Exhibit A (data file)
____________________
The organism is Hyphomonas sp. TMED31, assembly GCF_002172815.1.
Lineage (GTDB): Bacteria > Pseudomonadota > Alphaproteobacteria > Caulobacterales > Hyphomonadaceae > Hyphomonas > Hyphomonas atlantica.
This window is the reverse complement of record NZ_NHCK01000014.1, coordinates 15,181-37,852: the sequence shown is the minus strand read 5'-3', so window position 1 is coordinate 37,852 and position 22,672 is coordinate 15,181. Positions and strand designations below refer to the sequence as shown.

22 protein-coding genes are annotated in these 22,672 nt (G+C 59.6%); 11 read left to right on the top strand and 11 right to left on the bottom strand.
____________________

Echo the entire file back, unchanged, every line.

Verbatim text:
The organism is Hyphomonas sp. TMED31, assembly GCF_002172815.1.
Lineage (GTDB): Bacteria > Pseudomonadota > Alphaproteobacteria > Caulobacterales > Hyphomonadaceae > Hyphomonas > Hyphomonas atlantica.
This window is the reverse complement of record NZ_NHCK01000014.1, coordinates 15,181-37,852: the sequence shown is the minus strand read 5'-3', so window position 1 is coordinate 37,852 and position 22,672 is coordinate 15,181. Positions and strand designations below refer to the sequence as shown.

22 protein-coding genes are annotated in these 22,672 nt (G+C 59.6%); 11 read left to right on the top strand and 11 right to left on the bottom strand.